Additional documentation from the City Attorney’s Office’s investigation is available at:

BRUTAL: New “CAUTION” Sign Depicts Drunk, Moneyed, iPhone-Distracted San Franciscans Fleeing High Rents by Running to Oakland

Tuesday, August 18th, 2015

[UPDATE: Oh, it’s a coffee cup, not a red Solo cup – see Comments.]

Ouch, this one hurts.

From Jeremy C. Owens  – left to right, OAKLAND, Drunk San Franciscan, iPhone-Addled San Franciscan, Moneyed San Franciscan, SAN FRANCISCO:

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If only this sign had Oracle Arena heading the other way…

Historic Yelp Typo for Expensive SoMA Flophouse: “We Had Bats In Our Room” – Should Be Gnats? Cats? Rats?

Monday, August 17th, 2015

I’ll tell you, this blows me away:

“…Best Western Plus Americania recently posted rates of $460 a night.”

Isn’t that a tad pricy, you know, considering?

Anywho, Andrea M says:

We had bats in our room…


This can’t be right, right?

It’s gotta be gnats, right?

Are bats attracted to humidity? One assumes not. But are gnats attracted to humidity? One assumes so.

Otherwise, bats, rats OR cats would be somewhat disturbing.

Almost as disturbing as the idea of paying $460 to stay a night (plus hotel tax, like 15%) (plus $30, for parking!) (plus hotel tax, like 15% on the parking fee) at a Best Western motel at 7th and Market…

Housing with a Human Face, Oak Street, 94117

Thursday, August 13th, 2015

Les yeux sans visage:

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Ed Lee’s Frisco, 2015: “I Heart SF, I Can’t Afford SF”

Tuesday, August 11th, 2015



Get yours at DSF

The NeMA “New Market” Building People Boast About Their Mysteriously High Yelp Rating – But Uh Oh, Still No Rent Control

Tuesday, August 11th, 2015

Here’s the boast:

“NEMA residents, we appreciate you. Did you know? NEMA’s 4.5 stars is the best rating of any San Francisco apartment complex on Yelp. ‪#‎CHInspired ‪#‎liveNEMA”

And here’s the Yelp page.

Hey NeMa, can I ask who’s posting all the five-star shill reviews? Nobody in your employ, you say? But how do you know that?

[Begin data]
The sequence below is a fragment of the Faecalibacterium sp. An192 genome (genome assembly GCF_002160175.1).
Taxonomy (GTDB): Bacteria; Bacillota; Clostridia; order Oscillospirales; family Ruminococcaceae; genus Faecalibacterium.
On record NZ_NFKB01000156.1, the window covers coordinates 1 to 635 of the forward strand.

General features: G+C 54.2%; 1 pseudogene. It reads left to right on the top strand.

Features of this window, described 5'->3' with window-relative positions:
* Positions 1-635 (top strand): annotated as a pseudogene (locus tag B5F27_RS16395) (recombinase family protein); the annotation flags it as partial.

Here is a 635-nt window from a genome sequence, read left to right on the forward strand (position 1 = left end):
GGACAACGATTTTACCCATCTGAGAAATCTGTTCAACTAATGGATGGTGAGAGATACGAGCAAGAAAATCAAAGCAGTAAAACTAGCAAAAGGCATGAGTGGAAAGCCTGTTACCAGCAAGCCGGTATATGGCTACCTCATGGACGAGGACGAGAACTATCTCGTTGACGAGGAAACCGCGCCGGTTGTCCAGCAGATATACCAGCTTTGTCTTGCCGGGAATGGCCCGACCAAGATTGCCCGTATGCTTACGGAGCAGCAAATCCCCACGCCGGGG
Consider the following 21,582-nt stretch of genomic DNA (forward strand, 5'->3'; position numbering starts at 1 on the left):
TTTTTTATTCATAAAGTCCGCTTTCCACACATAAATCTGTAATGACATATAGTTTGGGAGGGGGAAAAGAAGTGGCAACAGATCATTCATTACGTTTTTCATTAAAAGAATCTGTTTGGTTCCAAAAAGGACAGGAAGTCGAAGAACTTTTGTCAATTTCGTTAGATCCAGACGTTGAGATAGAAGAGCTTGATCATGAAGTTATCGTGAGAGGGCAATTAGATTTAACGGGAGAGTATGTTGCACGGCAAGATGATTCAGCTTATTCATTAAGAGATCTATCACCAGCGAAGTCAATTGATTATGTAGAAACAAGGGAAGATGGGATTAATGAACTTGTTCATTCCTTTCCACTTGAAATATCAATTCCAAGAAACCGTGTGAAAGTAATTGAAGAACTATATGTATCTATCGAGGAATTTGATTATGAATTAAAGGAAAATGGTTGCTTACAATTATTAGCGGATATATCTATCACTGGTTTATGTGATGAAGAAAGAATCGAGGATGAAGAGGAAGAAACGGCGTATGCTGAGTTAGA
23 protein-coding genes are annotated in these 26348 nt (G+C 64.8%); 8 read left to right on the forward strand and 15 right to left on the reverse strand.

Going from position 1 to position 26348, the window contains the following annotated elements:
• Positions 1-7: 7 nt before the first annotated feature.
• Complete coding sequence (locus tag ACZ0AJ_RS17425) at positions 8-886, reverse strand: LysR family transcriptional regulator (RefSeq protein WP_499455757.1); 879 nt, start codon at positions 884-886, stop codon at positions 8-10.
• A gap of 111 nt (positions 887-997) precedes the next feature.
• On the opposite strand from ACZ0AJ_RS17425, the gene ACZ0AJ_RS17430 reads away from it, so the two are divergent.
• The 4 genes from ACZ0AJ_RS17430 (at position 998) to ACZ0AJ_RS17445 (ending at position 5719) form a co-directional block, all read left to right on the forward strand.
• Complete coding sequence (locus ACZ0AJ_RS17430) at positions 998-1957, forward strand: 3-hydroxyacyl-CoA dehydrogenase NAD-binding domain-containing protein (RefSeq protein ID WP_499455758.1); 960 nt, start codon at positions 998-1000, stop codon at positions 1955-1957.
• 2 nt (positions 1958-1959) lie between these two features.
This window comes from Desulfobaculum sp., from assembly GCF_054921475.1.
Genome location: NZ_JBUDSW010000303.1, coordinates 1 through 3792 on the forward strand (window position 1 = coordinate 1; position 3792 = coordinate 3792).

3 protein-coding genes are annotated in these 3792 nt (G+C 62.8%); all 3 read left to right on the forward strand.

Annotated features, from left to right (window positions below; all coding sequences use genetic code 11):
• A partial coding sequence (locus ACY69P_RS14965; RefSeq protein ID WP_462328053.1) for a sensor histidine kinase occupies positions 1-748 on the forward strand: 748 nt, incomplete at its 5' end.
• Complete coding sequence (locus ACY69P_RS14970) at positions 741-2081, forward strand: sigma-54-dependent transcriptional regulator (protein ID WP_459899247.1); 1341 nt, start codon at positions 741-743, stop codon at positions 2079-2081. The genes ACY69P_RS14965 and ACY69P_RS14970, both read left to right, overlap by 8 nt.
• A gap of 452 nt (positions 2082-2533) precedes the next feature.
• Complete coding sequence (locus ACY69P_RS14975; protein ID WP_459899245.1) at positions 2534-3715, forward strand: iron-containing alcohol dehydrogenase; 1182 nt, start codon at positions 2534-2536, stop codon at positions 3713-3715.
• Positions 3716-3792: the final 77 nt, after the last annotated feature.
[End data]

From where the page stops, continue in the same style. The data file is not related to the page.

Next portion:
Hey NeMa, do you really spend your time aggressively getting Yelp to take down non-five-star reviews so that you can boast about your then-higher Yelp rating? 

Hey NeMa, what do people say about you after they leave you in light of the absence of the price control aspect of San Francisco rent control?

Just asking.

Reader Notes:

Here are the reviews from the bottom of the barrel.

And here are the ones what don’t factor into NeMa’s high Yelp rating, for whatever reason.

And see if you can find any trace of this one:

“Please read this if you are considering any non-rent control building in San Francisco. I wish someone had told me this when I moved to the city and chose Nema. Please consider this advice.

If you have visited Nema, you probably can tell that the management, amenities and staff are outstanding. You may also notice that everyone living in the building has just moved from another city or state. Here’s why:

UNDER NO CIRCUMSTANCES should you rent in a non-rent control building, unless you can sign a multi-year lease. Could you afford a double digit rent increase? 50% rent increase? Is your income doubling next year? It seems far away now, but you will probably want to renew your lease. Now is the time to make a good decision about housing, not next year because you will be paying much more then.”

This person’s thoughts are Down The Memory Hole, it seems?